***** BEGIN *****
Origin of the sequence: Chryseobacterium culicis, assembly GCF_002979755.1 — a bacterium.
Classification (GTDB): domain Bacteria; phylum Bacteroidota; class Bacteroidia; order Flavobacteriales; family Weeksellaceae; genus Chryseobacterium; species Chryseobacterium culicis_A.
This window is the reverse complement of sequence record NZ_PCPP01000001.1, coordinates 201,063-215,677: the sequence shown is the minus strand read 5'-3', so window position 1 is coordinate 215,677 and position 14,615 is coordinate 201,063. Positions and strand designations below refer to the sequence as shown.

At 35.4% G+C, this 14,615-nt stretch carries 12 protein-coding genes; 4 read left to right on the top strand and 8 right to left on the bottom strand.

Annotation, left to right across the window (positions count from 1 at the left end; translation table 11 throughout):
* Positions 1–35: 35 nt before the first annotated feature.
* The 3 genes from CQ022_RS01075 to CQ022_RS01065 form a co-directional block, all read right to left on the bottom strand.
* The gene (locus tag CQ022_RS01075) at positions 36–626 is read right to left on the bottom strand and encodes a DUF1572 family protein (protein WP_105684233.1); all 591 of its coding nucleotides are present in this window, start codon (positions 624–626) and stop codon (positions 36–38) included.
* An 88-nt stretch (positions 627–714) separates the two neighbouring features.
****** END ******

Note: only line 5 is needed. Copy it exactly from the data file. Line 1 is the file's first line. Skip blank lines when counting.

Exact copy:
Annotation, left to right across the window (positions count from 1 at the left end; translation table 11 throughout):